War of the Rebellion: Serial 033 Page 0276 MO., ARK., KANS., IND. T., AND DEPT. N.W. Chapter XXXIV.

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disabled) is out, except those who have fled, and a very few who are still in the mountains; still, it does not but little exceed 20,000 men chiefly divided between Price and Marmaduke. Perhaps it will appear almost incredible to you if I refer to the subsistence to which the rebels are reduced in Arkansas. The only meat obtainable, as far as I have seen, is stock hogs and cattle dying with starvation, both eaten fresh, and half the time without salt. When I was on the Arkansas River and at the Rock, flour sold at $200 per barred and bacon at $1 per pound. If a 10-pound fish was caught, it sold readily for $5 to the hungry soldiers; corn from $2 to $5 per bushel, and it may almost be said that it is now all consumed. This state of things can only be mitigated by obtaining beef-cattle from Texas, for meat, and the approaching wheat harvest for bread. I know, sir, with what zeal the misguided people everywhere keep a watch of and report the movements of the Government troops to the rebel leaders, and conscious that there are but too few left in my wretched country who dare to make an effort to oppose this terrible rebellion, are among the motives which have sustained me in this dangerous work, and to trouble you with this lengthy communication. After a rest of a few hours at this place, I intend proceeding to Saint Louis, and will, with much pleasure, pay my respects.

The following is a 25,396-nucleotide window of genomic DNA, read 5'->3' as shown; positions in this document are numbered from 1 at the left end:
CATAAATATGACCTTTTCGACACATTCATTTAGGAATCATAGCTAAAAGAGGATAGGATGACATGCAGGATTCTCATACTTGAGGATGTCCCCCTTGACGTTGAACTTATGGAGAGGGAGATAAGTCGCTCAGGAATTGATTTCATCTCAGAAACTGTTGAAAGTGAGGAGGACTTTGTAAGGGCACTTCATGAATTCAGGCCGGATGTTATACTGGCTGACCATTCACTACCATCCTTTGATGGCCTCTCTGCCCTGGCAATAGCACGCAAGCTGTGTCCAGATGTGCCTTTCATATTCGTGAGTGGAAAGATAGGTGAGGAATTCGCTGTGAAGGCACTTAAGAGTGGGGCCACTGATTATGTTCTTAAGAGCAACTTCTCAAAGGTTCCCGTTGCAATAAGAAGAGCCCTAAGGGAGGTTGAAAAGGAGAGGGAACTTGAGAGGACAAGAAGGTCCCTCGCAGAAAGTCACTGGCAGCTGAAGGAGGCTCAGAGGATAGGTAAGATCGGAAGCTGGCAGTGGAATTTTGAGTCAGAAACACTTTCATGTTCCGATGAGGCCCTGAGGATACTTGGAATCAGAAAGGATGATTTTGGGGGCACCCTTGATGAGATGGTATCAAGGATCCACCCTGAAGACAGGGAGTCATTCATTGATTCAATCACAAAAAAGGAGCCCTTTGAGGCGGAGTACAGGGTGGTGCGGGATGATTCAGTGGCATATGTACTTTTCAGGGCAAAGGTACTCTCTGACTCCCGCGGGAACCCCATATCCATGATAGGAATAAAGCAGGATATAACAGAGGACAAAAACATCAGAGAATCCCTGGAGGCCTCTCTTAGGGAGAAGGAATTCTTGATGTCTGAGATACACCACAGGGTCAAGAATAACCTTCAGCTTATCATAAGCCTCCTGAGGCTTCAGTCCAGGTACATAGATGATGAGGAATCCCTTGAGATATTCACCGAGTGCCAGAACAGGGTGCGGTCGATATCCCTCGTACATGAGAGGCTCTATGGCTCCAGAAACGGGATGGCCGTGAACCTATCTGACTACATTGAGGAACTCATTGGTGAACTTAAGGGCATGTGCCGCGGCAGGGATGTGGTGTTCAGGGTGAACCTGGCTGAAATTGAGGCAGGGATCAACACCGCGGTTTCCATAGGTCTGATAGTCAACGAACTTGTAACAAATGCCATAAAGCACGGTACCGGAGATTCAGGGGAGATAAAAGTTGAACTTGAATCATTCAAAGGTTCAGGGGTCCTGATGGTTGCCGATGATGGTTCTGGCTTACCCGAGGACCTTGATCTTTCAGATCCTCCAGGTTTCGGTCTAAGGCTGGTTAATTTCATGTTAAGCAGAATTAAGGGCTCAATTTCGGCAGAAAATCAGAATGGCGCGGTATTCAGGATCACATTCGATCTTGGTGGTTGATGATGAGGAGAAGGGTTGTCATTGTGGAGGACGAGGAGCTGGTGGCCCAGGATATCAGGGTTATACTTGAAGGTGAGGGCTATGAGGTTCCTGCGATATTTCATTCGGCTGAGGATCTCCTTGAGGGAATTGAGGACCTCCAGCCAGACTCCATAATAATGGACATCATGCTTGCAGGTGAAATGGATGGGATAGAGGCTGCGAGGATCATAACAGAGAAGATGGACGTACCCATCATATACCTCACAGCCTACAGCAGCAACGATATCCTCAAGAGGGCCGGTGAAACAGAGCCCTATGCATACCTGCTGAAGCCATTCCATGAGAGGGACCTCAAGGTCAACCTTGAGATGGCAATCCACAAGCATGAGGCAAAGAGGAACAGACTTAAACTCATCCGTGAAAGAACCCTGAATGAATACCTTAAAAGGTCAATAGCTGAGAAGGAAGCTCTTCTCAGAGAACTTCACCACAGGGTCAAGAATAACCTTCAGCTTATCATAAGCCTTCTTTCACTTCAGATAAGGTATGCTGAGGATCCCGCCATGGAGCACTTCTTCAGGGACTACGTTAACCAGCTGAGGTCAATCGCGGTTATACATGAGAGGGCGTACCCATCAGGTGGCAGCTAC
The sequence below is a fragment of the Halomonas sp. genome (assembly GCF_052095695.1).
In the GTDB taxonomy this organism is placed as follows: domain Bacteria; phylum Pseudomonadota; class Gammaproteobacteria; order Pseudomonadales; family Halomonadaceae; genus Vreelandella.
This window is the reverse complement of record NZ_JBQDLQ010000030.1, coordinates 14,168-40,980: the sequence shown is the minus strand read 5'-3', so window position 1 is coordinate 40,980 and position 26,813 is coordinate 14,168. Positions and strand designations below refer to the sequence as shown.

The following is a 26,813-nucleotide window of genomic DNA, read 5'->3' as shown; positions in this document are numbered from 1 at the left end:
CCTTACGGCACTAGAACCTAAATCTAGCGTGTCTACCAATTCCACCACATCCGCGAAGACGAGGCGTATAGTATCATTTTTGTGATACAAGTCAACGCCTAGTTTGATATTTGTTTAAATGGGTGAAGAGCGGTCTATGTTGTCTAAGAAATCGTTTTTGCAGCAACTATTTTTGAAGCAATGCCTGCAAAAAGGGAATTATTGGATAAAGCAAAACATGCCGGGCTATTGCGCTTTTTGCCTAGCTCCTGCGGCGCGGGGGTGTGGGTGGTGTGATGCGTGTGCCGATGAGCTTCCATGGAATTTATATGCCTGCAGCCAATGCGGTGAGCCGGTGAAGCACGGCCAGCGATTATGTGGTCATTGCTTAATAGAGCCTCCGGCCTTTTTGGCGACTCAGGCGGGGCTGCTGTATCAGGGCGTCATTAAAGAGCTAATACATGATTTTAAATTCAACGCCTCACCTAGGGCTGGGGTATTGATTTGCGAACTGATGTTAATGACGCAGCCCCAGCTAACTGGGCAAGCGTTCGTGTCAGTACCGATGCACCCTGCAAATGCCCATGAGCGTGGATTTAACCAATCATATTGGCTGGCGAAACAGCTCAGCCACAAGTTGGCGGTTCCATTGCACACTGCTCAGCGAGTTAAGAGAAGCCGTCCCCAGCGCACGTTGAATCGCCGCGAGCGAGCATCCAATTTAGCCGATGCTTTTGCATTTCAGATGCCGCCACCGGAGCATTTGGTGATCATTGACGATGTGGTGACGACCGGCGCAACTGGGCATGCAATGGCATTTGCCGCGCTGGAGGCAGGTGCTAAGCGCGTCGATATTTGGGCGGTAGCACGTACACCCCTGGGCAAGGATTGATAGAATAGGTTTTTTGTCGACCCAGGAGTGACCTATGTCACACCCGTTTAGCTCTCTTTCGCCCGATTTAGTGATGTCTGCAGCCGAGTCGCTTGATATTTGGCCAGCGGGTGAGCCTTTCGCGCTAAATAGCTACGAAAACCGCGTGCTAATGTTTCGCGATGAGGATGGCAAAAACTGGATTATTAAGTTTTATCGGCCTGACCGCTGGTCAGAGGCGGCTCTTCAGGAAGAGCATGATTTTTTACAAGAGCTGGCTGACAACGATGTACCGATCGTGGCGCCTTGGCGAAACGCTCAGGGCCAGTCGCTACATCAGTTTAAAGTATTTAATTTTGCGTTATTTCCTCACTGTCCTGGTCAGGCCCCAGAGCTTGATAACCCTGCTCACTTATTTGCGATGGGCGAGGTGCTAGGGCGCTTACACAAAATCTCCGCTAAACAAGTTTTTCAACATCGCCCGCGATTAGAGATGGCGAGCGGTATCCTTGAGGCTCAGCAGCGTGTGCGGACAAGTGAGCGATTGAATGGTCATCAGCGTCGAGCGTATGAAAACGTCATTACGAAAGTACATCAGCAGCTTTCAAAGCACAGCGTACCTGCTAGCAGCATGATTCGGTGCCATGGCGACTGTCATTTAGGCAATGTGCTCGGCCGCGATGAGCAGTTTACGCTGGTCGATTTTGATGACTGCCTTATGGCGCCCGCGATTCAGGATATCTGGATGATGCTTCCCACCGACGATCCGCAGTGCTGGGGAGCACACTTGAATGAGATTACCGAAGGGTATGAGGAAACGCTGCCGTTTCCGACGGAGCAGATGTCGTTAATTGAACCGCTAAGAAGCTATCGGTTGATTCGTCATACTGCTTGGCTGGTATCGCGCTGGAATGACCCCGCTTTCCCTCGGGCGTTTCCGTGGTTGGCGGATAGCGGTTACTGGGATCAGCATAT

Very respectfully,



Fort Gibson, C. N. May 9, 1863- Evening.

Major-General BLUNT:

SIR: I send dispatch bearer with reports, mail, &c. I am in intense anxiety about the trains, now twenty days out. A large scout I sent out to Neosho Crossing is just in having heard nothing of the train or of the refugee train.

There is the greatest amount of actual distress among those who expected to depend on the Indian agents. Some one has been very reprehensible. I have been making terrible efforts, but although I took what little the rebels had at Webber's Falls, and also some subsistence in the last dash into Arkansas, still the country is too exhausted to furnish anything of substantial support. My own command are on half rations, and have been. The recruiting service for the Fourth and Fifth is crippled and injured to some extent for want of bread. In fact, my command, instead of being better off, is worse off than the rebels. Some officers at Fort Scott must be worse than careless. I appeal to you, and to the Government through you, against a system which seems bent on crippling and injuring the Indian command. So far, in spite of their privation, the men (because they are holding their country) are in good spirits and have done nobly. I still keep the whole country swept by my scouts, and have in the last six days thrown up a fortification of which the Indian command may well be proud. I shall send you surveys and plans of it when completed. The line is now made and it is quite defensible although the works are not finished. It has cost the Government literally nothing, and renders this post impregnable. I propose, as soon as completed, changing the name of this post to Fort Blunt. If it is compliment worthy of the here of the Southwest, I feel sure that the army and the people will unite with me in paying it. I hope this party and the scout I sent up to Neosho River will meet the supply train this side of the Neosho; it is easy fording now. I shall not delay the train except a few hours unloading, and shall send pine lum-